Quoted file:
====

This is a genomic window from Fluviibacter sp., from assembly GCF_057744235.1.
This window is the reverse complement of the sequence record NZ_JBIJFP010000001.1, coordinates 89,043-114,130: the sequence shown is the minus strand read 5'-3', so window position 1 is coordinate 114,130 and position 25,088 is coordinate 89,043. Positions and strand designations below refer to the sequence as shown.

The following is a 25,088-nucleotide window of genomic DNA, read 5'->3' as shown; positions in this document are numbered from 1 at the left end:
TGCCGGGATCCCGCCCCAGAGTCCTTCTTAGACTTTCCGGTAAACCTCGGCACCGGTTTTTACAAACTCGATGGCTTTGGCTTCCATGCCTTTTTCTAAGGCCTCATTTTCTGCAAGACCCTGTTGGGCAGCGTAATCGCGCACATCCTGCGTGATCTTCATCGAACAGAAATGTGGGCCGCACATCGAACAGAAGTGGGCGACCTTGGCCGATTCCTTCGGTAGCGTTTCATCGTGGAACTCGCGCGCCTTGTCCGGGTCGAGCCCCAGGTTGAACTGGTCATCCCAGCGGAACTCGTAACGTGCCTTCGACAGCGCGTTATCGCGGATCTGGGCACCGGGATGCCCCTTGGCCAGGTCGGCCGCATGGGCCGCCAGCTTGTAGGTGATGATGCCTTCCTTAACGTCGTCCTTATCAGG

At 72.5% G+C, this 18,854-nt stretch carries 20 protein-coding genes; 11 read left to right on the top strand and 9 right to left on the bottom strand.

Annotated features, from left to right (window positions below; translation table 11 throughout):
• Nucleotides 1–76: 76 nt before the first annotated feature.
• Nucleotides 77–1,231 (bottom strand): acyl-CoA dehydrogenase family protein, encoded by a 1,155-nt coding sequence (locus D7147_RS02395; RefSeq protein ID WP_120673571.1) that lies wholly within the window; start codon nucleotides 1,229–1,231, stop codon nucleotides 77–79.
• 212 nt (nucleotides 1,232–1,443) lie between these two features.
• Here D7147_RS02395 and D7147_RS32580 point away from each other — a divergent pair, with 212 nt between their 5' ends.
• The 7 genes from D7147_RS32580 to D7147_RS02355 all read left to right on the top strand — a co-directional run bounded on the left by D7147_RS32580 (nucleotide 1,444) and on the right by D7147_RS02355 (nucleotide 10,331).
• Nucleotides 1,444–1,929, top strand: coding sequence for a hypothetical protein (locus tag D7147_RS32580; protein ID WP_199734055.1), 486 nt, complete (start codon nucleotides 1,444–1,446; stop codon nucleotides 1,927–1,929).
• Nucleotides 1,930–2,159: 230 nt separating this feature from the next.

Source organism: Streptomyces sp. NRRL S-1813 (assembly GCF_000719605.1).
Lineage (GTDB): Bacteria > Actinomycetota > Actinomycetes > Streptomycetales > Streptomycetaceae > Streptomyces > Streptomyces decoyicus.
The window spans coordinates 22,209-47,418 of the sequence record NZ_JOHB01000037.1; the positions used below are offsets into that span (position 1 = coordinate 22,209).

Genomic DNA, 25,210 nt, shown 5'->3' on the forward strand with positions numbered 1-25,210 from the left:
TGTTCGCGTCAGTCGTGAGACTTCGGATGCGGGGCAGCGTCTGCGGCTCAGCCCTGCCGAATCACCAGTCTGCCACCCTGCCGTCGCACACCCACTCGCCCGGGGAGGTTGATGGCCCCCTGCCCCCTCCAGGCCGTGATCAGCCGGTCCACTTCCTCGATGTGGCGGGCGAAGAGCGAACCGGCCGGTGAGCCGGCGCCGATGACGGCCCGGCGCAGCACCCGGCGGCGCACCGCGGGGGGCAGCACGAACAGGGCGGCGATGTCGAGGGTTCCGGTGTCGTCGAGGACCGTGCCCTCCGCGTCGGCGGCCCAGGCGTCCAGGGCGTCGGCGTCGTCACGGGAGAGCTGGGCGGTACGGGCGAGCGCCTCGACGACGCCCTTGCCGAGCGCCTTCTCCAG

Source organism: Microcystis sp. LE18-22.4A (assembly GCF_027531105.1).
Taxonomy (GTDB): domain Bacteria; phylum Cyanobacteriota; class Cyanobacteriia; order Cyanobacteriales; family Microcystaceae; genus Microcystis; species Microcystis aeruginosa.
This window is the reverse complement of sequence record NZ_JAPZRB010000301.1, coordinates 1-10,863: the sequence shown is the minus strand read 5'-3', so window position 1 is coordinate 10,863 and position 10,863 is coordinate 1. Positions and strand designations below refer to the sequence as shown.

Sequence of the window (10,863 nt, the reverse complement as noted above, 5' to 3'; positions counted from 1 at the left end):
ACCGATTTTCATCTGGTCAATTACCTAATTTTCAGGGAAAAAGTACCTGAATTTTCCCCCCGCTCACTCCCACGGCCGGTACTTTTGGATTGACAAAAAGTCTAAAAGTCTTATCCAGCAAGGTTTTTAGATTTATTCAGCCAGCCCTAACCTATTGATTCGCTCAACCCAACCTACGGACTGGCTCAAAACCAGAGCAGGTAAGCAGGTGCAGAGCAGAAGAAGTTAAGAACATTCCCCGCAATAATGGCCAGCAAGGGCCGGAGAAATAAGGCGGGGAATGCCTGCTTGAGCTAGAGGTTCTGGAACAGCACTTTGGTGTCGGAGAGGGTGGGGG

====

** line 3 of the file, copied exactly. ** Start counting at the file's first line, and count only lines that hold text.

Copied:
The following is a 25,088-nucleotide window of genomic DNA, read 5'->3' as shown; positions in this document are numbered from 1 at the left end: